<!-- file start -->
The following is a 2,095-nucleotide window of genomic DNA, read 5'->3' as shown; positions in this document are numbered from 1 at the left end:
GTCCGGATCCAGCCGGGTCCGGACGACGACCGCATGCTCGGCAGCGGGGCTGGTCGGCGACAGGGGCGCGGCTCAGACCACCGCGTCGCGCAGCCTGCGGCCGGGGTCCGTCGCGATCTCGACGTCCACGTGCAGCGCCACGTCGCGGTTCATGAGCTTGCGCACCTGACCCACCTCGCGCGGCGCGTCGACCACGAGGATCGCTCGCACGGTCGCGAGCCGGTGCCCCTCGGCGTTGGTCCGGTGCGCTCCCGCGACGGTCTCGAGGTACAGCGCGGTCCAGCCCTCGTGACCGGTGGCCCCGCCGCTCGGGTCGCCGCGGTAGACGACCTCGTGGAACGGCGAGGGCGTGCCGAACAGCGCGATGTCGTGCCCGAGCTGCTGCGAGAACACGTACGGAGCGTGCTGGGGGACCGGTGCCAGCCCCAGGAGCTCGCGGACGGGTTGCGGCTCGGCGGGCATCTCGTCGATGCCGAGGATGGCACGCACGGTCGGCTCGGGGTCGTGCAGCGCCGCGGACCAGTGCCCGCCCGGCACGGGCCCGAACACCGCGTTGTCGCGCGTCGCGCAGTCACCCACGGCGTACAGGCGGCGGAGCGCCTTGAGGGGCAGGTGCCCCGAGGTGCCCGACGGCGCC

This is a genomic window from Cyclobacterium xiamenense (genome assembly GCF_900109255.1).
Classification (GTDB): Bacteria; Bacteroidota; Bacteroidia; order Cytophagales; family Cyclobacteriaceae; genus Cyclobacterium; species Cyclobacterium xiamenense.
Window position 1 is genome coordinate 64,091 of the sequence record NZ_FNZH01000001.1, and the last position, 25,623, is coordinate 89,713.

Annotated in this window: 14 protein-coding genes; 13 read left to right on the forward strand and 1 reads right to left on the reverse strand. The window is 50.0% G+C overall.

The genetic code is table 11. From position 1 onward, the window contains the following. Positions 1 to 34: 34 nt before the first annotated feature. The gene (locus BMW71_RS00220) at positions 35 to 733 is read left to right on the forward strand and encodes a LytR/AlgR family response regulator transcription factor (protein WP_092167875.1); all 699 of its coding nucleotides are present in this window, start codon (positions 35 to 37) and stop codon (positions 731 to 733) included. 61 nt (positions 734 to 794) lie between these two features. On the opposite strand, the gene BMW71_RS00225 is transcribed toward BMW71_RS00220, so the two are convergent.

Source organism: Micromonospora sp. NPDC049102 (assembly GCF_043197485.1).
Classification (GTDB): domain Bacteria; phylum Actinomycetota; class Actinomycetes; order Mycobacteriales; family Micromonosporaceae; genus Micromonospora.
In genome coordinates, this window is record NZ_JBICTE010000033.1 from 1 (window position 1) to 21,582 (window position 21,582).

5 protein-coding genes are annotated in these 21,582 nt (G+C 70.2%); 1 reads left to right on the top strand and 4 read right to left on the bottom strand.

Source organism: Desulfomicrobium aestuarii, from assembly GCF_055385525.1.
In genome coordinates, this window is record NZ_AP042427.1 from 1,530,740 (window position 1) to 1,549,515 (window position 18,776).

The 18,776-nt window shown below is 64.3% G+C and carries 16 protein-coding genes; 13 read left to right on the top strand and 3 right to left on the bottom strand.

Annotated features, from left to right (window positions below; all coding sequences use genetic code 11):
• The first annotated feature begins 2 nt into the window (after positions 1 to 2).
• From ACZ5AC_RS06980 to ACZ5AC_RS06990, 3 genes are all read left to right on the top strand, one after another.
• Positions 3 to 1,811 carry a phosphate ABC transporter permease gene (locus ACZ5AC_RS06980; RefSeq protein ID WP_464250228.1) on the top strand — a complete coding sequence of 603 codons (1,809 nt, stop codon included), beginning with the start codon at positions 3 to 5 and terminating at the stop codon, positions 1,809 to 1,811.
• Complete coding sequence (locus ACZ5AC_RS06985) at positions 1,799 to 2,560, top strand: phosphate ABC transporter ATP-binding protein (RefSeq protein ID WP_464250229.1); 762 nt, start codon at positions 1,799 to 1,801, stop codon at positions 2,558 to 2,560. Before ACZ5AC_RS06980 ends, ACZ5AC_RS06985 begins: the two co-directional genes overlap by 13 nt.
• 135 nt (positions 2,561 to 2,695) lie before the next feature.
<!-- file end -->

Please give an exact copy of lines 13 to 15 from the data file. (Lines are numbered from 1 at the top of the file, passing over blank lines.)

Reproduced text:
In genome coordinates, this window is record NZ_AP042427.1 from 1,530,740 (window position 1) to 1,549,515 (window position 18,776).

The 18,776-nt window shown below is 64.3% G+C and carries 16 protein-coding genes; 13 read left to right on the top strand and 3 right to left on the bottom strand.

Annotated features, from left to right (window positions below; all coding sequences use genetic code 11):